The Situation Room
To paraphrase that famous George Santayana phrase, perhaps political reporters who highlight liberal efforts to embarrass the President on Friday are destined to find those same moves inadequate on Monday. Having awarded liberal Wisconsin Senator Russ Feingold with the "political play of the week" for his motion to censure President Bush on the March 17 The Situation Room, CNN senior political analyst Bill Schneider during today’s 4pm hour wondered why the senator isn’t proposing impeachment.
Bill Schneider: "Wolf, the philosopher George Santayana wrote those who cannot remember the past are condemned to repeat it. But sometimes that happens with those who remember the past all too well. Senator Russ Feingold’s motion to censure President Bush raises a question. If he believes the President broke the law, why isn’t the senator proposing impeachment?"
Schneider then highlighted four panels from the March 19 Doonesbury, Gary Trudeau’s left-wing cartoon strip:
On Friday afternoon’s The Situation Room, CNN senior political analyst Bill Schneider touted Senator Russ Feingold’s motion to censure President Bush as his choice for this week’s "political play of the week," heaping this praise upon him: "Spines, backbones, they help you stand up for what you believe. Of course it’s risky, that’s what a play of the week is all about.
Video link follows.
During the 5pm hour of this evening’s The Situation Room, CNN senior national correspondent John Roberts devoted a portion of his report from the Southern Republican Leadership Conference [SRLC] in Memphis, Tennessee to highlight one potential GOP presidential candidate that most people have likely never heard of. Roberts set up the exchange with Dr. Mark Kline in the live portion of his report:
John Roberts: "His name is Dr. Mark Kline. He’s a psychiatrist from California who is launching an exploratory campaign for president."
Shortly thereafter, the taped exchange between Roberts and Kline was shown:
Roberts: "So, Dr. Kline, you’re–you’ve launched an exploratory committee here for president. What do you, what do you think of the current administration?"
Dr. Mark Kline: "I think this is actually the worst administration I’ve ever seen in my entire life."
In his Monday "Media Notes" column, Washington Post media reporter Howard Kurtz first reports on one of Jack Abramoff's friends in the media. His second item -- on CNN's Jack Cafferty -- used several quotes outlined by Brent Baker in CyberAlerts and several NewsBusters bloggers.
During this afternoon’s Situation Room, CNN’s Jack Cafferty mocked the President for referring to the Bush administration as "my government." Yesterday morning, President Bush, while responding to a reporter’s question on the controversy surrounding the management of six U.S. ports being turned over to a United Arab Emirates-owned company, remarked that the transaction had been vetted by "my government" and that the ports would remain secure.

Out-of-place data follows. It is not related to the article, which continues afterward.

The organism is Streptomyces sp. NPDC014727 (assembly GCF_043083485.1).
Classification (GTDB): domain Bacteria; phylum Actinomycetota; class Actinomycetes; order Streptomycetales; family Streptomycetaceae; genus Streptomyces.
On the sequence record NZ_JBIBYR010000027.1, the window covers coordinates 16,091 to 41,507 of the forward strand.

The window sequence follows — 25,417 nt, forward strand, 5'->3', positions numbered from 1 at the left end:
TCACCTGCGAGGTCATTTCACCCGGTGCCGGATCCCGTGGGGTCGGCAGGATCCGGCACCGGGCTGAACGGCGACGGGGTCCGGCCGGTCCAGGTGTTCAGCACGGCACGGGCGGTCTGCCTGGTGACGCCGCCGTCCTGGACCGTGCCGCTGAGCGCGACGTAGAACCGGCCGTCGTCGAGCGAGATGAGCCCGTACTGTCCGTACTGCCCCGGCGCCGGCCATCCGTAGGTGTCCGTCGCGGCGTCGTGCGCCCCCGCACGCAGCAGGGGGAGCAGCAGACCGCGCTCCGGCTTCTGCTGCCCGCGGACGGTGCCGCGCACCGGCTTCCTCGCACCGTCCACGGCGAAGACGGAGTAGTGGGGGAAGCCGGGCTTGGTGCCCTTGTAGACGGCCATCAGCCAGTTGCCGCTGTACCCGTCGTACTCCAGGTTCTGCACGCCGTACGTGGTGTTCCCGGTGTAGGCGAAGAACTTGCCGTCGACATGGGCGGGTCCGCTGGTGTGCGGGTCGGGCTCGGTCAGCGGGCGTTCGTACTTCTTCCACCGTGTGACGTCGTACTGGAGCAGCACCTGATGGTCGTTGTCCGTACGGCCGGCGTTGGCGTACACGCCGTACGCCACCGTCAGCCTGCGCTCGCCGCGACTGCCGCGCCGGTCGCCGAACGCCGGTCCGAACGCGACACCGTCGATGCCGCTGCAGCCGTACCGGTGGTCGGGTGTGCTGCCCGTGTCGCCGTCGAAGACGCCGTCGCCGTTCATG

This innocuous phrase seemed to tick Cafferty off during his daily Cafferty File segment shortly before 4:15pm.
Jack Cafferty: "Is it still Bush’s government? Remember in the cabinet meeting he said, don’t worry about security, my government has taken a look at this and everything’s alright?..That’s unbelievable."
Silly as this may sound, Cafferty took great offense that the President of the United States had referred to his administration as, well, his. Cafferty, bafflingly, interpreted "my government" to mean that President Bush had decided to take sole ownership of the U.S. government. When anchor Wolf Blitzer reassured Cafferty that it is indeed "our government," Cafferty fired back angrily:
Cafferty: "Well, not, not according to President Bush it isn’t. It’s my government, he said."
The full transcript is behind the cut.
On the 7pm hour of CNN's The Situation Room, Jack Cafferty who anchors the segment "The Cafferty File" said that President Bush used the "fear" card to get elected to a second term in office. Cafferty also implied that the War in Iraq is not apart of the War on Terror when he compared the Iraq war as being "advertised" apart of the latter.
NRO's Media Blog notices something that is too common: Clintonistas who spent eight years warning us against the "politics of personal destruction," against diverting people's attention from the issues "that matter to their lives" onto scandalous personal behaviors, doing exactly that with Republicans.
Over on the broadcast network evening newscasts, NBC’s David Gregory, the most aggressive reporter in the White House press briefings, fired back at Hume, suggesting either Hume had an anti-White House press corps axe to grind or at least that Cheney chose him because of that opinion: "Speaking out for the first time, the Vice President chose to speak with Fox anchor Brit Hume, a former White House correspondent, he has been outspoken in his criticism of the White House press corps' coverage of this story." On the CBS Evening News, correspondent Jim Axelrod characterized FNC as a “friendly” venue: "The Vice President chose to make his first public comments on Fox News Channel's Special Report, a broadcast Mr. Cheney sees as friendly, and has turned to before.” One doubts reporters presumed Vice President Al Gore was going to friendly media when he sat down with ABC, CBS, NBC or CNN. (Fuller transcripts follow.)
CNN's Jack Cafferty has created a little career as a gruff anti-Bush commentator on "The Situation Room." His schtick has struck me as an attempt to be the anti-Bill O'Reilly.